NEW reef-like structures that will establish ecosystems and support the fishing industry have been placed in Weymouth Harbour.
The sea hives were set up underwater in Weymouth harbour, suspended from the pleasure jetty.
They are designed to resemble the marine environment and encourage the natural behavior of fish and other marine life. It is hoped that they will establish new ecosystems in the harbor and, in the longer term, support Weymouth’s fishing industry.
They are made from recycled fishing nets and plastic bottles, and are molded to make hexagonal tubes – providing habitat for marine life.
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The installation was completed in April and the evolution of the ecosystem will be monitored over the months and years to come. It is hoped that one day the Sea Hives will be accessible by snorkel and visible through a small viewing platform on the pier.
Cllr Mark Roberts, Chairman of Dorset Council’s Harbor Committee, said: ‘We are really looking forward to watching the changing ecology of sea beehives and the wider benefits they can bring to Weymouth Harbour. They provide a tangible example of the ‘reduce, reuse, recycle’ message and we are proud to be part of this exciting project. »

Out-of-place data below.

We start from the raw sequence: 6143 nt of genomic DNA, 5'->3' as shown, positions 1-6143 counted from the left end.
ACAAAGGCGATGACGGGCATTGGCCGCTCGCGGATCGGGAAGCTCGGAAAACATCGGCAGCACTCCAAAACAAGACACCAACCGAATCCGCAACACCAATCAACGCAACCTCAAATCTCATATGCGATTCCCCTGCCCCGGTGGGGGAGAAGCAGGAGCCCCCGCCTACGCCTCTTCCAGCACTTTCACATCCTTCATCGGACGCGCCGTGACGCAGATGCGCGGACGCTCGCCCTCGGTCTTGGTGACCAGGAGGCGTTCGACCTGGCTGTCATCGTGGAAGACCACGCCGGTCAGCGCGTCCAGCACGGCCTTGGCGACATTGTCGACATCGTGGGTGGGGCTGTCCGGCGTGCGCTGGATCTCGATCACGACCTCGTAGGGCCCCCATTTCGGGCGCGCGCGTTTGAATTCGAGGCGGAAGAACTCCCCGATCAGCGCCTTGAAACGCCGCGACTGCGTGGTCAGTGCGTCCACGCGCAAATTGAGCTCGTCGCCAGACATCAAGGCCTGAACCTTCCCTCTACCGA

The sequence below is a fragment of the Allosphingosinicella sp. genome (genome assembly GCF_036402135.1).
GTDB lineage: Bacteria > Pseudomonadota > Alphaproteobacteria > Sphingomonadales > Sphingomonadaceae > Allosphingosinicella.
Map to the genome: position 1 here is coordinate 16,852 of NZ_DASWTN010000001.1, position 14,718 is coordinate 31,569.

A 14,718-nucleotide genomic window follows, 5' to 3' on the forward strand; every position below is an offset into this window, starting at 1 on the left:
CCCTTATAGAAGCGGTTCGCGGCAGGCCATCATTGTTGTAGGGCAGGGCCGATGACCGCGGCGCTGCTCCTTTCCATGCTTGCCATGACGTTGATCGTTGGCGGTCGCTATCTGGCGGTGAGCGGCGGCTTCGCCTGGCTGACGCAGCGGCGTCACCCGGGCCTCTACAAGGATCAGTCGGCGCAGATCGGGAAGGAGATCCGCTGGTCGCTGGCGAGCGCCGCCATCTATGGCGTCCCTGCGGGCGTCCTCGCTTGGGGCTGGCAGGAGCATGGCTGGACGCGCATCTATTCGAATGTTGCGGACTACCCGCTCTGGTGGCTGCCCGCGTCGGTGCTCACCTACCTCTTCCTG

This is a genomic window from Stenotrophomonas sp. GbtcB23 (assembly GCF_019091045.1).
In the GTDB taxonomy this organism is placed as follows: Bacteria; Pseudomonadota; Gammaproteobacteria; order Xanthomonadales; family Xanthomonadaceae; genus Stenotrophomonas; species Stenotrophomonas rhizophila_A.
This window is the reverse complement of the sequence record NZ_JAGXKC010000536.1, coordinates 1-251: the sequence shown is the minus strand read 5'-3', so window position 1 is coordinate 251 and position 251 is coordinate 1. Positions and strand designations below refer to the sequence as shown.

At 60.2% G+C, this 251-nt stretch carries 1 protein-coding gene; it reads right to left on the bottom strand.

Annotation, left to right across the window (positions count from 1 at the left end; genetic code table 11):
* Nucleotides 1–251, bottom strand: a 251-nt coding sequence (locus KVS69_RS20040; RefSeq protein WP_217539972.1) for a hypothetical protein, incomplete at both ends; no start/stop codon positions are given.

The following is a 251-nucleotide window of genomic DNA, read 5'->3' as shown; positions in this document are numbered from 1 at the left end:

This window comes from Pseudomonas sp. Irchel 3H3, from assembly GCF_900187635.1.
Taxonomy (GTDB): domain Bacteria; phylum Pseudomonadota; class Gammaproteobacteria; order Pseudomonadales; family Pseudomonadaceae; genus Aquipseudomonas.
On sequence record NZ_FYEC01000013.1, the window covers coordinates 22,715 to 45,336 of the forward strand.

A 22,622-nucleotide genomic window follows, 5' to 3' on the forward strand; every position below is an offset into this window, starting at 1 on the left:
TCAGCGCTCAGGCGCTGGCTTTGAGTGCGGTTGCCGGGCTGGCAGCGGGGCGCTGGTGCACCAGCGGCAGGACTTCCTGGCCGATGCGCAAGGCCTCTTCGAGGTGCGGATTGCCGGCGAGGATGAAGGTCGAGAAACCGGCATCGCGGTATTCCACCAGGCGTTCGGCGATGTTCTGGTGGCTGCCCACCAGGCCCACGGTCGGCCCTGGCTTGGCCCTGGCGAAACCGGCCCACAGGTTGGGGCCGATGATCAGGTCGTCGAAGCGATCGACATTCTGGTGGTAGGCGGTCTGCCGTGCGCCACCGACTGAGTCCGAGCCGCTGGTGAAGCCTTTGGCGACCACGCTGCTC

The Sea Hives project was jointly funded by a National Lottery Community Fund grant of £3,790 awarded to Dorset Council’s Weymouth Harbor Team and £2,000 by SEA LIFE Weymouth. Weymouth City Council has also contributed £2,000 for new benches and information boards on the pleasure pier which will use artwork created by fifth year pupils from Conifers Primary School.
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David Francis of Sea Hives Ltd, said: “Weymouth Pleasure Jetty is an ideal location for suspended sea hives, providing both a stable environment and a good supply of nutrient rich water from Weymouth Bay. These factors are vital for the marine life that seeks protection in the shelters, as well as for the important filter-feeding animals that settle on their surface and pioneer the development of new ecosystems.
“The plan is to capture footage of sea life as it begins to colonize and occupy sea hives and share it with the local community and schools to demonstrate how the project benefits the local environment.”